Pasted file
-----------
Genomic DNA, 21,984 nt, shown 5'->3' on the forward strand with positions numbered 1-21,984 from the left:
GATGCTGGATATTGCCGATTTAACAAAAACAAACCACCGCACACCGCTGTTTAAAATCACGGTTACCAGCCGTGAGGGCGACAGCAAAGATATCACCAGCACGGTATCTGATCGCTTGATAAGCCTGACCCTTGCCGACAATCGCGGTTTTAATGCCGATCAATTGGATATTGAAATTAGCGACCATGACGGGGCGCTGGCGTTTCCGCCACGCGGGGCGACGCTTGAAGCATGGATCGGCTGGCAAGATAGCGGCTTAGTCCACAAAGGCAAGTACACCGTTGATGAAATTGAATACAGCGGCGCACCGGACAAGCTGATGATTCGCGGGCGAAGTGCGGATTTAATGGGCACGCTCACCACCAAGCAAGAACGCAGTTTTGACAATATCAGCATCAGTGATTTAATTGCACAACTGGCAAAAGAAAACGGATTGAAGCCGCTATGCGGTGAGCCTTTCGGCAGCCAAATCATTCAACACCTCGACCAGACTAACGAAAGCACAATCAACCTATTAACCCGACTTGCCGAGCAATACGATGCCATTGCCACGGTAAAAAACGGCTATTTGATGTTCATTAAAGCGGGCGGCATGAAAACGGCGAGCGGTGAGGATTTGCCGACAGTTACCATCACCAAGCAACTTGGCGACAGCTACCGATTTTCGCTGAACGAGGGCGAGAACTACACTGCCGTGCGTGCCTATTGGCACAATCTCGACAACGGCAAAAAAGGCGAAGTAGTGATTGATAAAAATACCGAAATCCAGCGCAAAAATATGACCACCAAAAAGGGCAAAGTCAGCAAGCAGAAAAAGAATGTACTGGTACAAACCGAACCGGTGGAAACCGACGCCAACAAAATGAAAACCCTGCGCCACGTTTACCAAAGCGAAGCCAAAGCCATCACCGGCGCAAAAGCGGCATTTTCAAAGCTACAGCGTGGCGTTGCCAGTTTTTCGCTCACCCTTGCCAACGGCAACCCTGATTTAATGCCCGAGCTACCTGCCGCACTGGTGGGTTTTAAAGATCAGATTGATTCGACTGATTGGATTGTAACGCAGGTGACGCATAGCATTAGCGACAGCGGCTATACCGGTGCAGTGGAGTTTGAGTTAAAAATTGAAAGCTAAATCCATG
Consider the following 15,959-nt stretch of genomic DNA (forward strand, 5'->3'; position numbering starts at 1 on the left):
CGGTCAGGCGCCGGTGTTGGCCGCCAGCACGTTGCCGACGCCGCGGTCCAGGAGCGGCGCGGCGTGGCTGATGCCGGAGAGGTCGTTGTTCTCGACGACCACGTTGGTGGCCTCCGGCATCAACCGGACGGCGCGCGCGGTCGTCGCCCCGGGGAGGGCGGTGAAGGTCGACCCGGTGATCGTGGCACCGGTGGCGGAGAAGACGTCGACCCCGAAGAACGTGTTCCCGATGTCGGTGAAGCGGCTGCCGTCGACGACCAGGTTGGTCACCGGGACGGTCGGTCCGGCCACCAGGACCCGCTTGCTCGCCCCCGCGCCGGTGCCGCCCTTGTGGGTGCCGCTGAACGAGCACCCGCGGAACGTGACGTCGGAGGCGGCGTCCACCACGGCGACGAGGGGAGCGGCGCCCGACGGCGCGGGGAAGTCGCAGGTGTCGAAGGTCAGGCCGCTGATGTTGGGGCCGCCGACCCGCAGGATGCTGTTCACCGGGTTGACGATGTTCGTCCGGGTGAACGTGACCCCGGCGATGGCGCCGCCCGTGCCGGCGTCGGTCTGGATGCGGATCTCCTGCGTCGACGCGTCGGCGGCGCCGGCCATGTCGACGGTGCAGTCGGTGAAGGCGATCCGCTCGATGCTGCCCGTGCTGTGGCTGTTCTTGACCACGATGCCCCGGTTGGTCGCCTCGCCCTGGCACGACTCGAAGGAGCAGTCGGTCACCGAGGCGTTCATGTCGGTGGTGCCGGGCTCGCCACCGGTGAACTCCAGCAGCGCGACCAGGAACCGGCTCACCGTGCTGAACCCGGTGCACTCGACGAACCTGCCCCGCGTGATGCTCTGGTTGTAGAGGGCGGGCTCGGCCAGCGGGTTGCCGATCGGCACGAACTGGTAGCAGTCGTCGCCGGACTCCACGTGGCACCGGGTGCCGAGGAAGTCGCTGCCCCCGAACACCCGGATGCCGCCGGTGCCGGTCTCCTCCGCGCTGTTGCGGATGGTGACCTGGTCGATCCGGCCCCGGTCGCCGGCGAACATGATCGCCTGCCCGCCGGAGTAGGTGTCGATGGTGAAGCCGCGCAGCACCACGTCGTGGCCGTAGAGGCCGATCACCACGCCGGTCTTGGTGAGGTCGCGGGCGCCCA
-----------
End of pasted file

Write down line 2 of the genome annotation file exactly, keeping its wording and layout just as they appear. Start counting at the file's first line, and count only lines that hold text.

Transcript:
GATGCTGGATATTGCCGATTTAACAAAAACAAACCACCGCACACCGCTGTTTAAAATCACGGTTACCAGCCGTGAGGGCGACAGCAAAGATATCACCAGCACGGTATCTGATCGCTTGATAAGCCTGACCCTTGCCGACAATCGCGGTTTTAATGCCGATCAATTGGATATTGAAATTAGCGACCATGACGGGGCGCTGGCGTTTCCGCCACGCGGGGCGACGCTTGAAGCATGGATCGGCTGGCAAGATAGCGGCTTAGTCCACAAAGGCAAGTACACCGTTGATGAAATTGAATACAGCGGCGCACCGGACAAGCTGATGATTCGCGGGCGAAGTGCGGATTTAATGGGCACGCTCACCACCAAGCAAGAACGCAGTTTTGACAATATCAGCATCAGTGATTTAATTGCACAACTGGCAAAAGAAAACGGATTGAAGCCGCTATGCGGTGAGCCTTTCGGCAGCCAAATCATTCAACACCTCGACCAGACTAACGAAAGCACAATCAACCTATTAACCCGACTTGCCGAGCAATACGATGCCATTGCCACGGTAAAAAACGGCTATTTGATGTTCATTAAAGCGGGCGGCATGAAAACGGCGAGCGGTGAGGATTTGCCGACAGTTACCATCACCAAGCAACTTGGCGACAGCTACCGATTTTCGCTGAACGAGGGCGAGAACTACACTGCCGTGCGTGCCTATTGGCACAATCTCGACAACGGCAAAAAAGGCGAAGTAGTGATTGATAAAAATACCGAAATCCAGCGCAAAAATATGACCACCAAAAAGGGCAAAGTCAGCAAGCAGAAAAAGAATGTACTGGTACAAACCGAACCGGTGGAAACCGACGCCAACAAAATGAAAACCCTGCGCCACGTTTACCAAAGCGAAGCCAAAGCCATCACCGGCGCAAAAGCGGCATTTTCAAAGCTACAGCGTGGCGTTGCCAGTTTTTCGCTCACCCTTGCCAACGGCAACCCTGATTTAATGCCCGAGCTACCTGCCGCACTGGTGGGTTTTAAAGATCAGATTGATTCGACTGATTGGATTGTAACGCAGGTGACGCATAGCATTAGCGACAGCGGCTATACCGGTGCAGTGGAGTTTGAGTTAAAAATTGAAAGCTAAATCCATG